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I want to model an asynchronous request-response message exchange in UML.

The request is sent from a client to a server. The server responses asynchronously.

This can be modelled in a component model in two ways:

Option 1

Option 1

Request and response are two different interfaces with one method each. The server provides the request interface while the client provides the reponse interface. The interfaces are required vice versa. In UML I would model the server and the client as components having one port each. Both ports expose two interfaces: a provided one and a required one which are linked from client to server (request) and from server to client (response).

Option 2

Option 2

Request and response is one interface with one method. The response is simply the return value of this method. The server provides and the client requires this interface. The message exchange is modelled as link from the client to the server.

I think option (1) is more appropriated for asynchronous exchanges while option (2) is the preferred way for synchronous ones. However, making such a distinction would expose a detail in the component model which actually belongs to the behavioural diagrams.

  • Is there any standard or "best practice" to model an asynchronous message exchange in component models?
  • If option (2) is the "right" way to do it: how should one specifiy that the client must comply with an interface contract in order to receive a response?
  • IMO, unless you are going to jump through all the hoops to attempt to create executable models then your diagram is supposed to help explain how the system works. Thus, it seems obvious to me that initiating commands and their responses are most easily understood when in the same diagram. How you implement that in code is another matter entirely which depends on your architectural design. A single method call with the response as the result means the caller is going to block. This may or may not be desirable in your system. – Dunk Oct 28 '15 at 20:12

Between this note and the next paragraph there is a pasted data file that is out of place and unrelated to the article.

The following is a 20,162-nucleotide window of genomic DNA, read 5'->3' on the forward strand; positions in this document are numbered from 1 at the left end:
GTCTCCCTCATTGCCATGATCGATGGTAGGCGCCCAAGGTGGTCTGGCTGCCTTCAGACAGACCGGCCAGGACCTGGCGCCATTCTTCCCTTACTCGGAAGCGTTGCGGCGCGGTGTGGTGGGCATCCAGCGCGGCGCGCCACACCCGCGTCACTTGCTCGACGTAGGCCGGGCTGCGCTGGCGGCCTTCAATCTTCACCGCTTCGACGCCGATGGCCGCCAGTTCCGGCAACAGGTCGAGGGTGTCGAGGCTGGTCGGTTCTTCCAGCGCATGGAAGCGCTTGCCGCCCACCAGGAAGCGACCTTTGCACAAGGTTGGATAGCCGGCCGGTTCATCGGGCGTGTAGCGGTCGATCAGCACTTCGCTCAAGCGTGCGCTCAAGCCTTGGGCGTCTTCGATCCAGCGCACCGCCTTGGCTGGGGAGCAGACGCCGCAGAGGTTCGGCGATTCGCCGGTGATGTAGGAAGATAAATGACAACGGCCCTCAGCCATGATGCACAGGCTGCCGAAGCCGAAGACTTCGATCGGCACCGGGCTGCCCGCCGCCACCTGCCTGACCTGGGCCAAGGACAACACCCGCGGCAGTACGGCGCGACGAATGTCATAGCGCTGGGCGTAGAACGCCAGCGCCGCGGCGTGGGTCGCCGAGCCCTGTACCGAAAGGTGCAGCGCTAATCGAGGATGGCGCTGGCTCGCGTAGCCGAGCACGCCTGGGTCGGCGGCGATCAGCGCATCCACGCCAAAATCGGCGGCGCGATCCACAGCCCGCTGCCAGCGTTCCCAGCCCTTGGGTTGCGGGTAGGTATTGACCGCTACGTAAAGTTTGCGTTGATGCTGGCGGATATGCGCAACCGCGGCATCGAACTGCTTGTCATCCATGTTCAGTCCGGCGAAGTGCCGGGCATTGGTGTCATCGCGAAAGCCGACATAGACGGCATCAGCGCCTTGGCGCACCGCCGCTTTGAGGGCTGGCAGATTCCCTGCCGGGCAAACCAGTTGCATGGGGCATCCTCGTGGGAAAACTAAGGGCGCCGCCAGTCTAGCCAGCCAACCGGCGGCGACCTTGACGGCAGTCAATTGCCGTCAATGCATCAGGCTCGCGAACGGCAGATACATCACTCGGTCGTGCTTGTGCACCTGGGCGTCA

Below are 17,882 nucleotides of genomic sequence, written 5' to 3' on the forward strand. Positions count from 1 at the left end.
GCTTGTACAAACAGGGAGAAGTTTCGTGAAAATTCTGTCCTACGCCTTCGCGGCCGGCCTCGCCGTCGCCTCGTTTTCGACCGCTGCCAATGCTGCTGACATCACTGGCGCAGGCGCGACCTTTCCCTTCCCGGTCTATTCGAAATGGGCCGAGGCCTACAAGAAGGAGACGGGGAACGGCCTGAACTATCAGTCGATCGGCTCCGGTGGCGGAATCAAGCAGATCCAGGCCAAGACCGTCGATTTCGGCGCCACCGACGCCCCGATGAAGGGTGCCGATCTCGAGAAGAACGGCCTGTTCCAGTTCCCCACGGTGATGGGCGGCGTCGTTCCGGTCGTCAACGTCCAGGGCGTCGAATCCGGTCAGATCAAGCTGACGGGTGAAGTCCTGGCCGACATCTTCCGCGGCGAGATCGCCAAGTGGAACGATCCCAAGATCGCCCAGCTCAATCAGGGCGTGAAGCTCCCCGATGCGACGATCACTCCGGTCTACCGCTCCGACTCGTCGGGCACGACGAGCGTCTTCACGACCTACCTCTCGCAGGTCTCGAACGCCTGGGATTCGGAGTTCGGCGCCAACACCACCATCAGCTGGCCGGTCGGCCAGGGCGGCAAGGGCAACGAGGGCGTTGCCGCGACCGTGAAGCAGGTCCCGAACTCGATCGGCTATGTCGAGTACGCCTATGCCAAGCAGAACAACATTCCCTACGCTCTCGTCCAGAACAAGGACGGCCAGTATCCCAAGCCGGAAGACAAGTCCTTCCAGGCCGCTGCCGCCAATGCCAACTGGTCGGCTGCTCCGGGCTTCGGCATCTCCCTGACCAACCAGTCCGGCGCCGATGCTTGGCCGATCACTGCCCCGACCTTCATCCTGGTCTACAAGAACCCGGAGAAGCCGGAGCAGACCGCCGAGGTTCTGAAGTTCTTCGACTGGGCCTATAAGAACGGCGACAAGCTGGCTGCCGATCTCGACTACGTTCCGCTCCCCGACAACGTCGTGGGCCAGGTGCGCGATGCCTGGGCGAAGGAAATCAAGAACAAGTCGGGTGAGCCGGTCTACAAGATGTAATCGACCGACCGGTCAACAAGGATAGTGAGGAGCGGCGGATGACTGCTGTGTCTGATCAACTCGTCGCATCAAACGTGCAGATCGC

• @Dunk I added two UML diagrams to illustrate my question: it is within one diagram – Claude Oct 29 '15 at 6:44
  • I don't think this changes the edvice though, unless you are trying to produce an executable model then it only depends on what you want the diagram to show. Consider why are you producing this diagram in the first place? who is it for? what inormation do they want from it? – jk. Oct 29 '15 at 8:31
  • I can't say that I've used the component model for these types of diagrams. And in looking at the diagrams, I can say that I never will. Where's the value over sequence diagrams? You are eventually going to create a sequence diagram covering the same information. It seems like double work to me. What am I missing? Anyways, I use option 1 in my sequence diagrams. – Dunk Oct 29 '15 at 15:55
  • @Dunk the diagram is a simplified view of course. Usually there are lots of components and the component diagram depicts the structural view of the systems. Sequence diagrams blow up with far less components and depict the behaviour of the system. Both diagrams have a different goal and a right on their own, IMHO. – Claude Oct 30 '15 at 12:54
2

I believe you are correct in the assessment that option 2 is better for synchronous messages and option 1 for asynchronous messages.

By their very nature asynchronous messaging schemes (even if it is solicited) are more complicated to model. Option 1 would be the better option to model the messaging you describe.

I appreciate your concern that using option 1 would include a fair level of detail that may be too much for the diagram in question.

You could model a custom relationship or association (named appropriately, e.g.: <<CustomRqRs>>) and use that to link the components. This simplifies the diagram, better describes the interaction and offers better modelling of the message and response itself.


When modelling it is always important to bear in mind that it is primarily there to communicate intent; design, usage, possible implementation, function etc. Simpler is almost always better. Model it accurately, model it well, but keep it simple.

  • 1
    Thanks to your answer I resolved this issue by getting rid of the exposed interfaces. Instead of I linked both ports with a bidirectional link. – Claude Nov 2 '15 at 15:08

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